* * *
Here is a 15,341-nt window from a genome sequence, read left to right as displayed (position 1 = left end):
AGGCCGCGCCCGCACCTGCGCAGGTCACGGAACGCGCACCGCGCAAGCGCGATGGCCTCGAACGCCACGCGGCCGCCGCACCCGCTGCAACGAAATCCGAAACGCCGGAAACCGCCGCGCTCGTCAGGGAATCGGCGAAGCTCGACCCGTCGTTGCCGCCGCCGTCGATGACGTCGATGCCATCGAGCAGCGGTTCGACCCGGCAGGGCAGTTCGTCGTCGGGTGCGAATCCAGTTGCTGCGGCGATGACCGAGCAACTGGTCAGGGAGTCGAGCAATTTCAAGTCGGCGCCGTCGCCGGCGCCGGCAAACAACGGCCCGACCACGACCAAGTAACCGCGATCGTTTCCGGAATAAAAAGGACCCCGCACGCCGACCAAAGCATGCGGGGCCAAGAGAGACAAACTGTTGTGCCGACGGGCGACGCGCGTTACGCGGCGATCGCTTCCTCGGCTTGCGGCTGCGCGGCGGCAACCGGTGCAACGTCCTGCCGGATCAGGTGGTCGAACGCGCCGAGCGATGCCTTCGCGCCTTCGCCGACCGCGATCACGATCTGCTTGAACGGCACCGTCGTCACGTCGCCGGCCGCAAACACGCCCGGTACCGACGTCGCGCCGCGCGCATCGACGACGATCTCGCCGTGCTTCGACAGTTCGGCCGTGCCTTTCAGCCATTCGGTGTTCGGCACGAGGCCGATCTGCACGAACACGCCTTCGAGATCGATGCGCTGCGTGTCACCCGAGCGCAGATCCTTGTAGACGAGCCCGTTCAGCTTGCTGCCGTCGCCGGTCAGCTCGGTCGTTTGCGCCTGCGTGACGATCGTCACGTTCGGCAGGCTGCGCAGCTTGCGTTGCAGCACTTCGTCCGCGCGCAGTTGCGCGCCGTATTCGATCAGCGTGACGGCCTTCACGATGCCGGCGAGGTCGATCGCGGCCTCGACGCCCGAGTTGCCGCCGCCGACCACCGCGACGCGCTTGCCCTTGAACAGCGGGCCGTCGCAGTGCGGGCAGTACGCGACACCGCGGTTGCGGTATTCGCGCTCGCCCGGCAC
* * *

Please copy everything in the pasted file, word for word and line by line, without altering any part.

Here is a 15,341-nt window from a genome sequence, read left to right as displayed (position 1 = left end):
AGGCCGCGCCCGCACCTGCGCAGGTCACGGAACGCGCACCGCGCAAGCGCGATGGCCTCGAACGCCACGCGGCCGCCGCACCCGCTGCAACGAAATCCGAAACGCCGGAAACCGCCGCGCTCGTCAGGGAATCGGCGAAGCTCGACCCGTCGTTGCCGCCGCCGTCGATGACGTCGATGCCATCGAGCAGCGGTTCGACCCGGCAGGGCAGTTCGTCGTCGGGTGCGAATCCAGTTGCTGCGGCGATGACCGAGCAACTGGTCAGGGAGTCGAGCAATTTCAAGTCGGCGCCGTCGCCGGCGCCGGCAAACAACGGCCCGACCACGACCAAGTAACCGCGATCGTTTCCGGAATAAAAAGGACCCCGCACGCCGACCAAAGCATGCGGGGCCAAGAGAGACAAACTGTTGTGCCGACGGGCGACGCGCGTTACGCGGCGATCGCTTCCTCGGCTTGCGGCTGCGCGGCGGCAACCGGTGCAACGTCCTGCCGGATCAGGTGGTCGAACGCGCCGAGCGATGCCTTCGCGCCTTCGCCGACCGCGATCACGATCTGCTTGAACGGCACCGTCGTCACGTCGCCGGCCGCAAACACGCCCGGTACCGACGTCGCGCCGCGCGCATCGACGACGATCTCGCCGTGCTTCGACAGTTCGGCCGTGCCTTTCAGCCATTCGGTGTTCGGCACGAGGCCGATCTGCACGAACACGCCTTCGAGATCGATGCGCTGCGTGTCACCCGAGCGCAGATCCTTGTAGACGAGCCCGTTCAGCTTGCTGCCGTCGCCGGTCAGCTCGGTCGTTTGCGCCTGCGTGACGATCGTCACGTTCGGCAGGCTGCGCAGCTTGCGTTGCAGCACTTCGTCCGCGCGCAGTTGCGCGCCGTATTCGATCAGCGTGACGGCCTTCACGATGCCGGCGAGGTCGATCGCGGCCTCGACGCCCGAGTTGCCGCCGCCGACCACCGCGACGCGCTTGCCCTTGAACAGCGGGCCGTCGCAGTGCGGGCAGTACGCGACACCGCGGTTGCGGTATTCGCGCTCGCCCGGCAC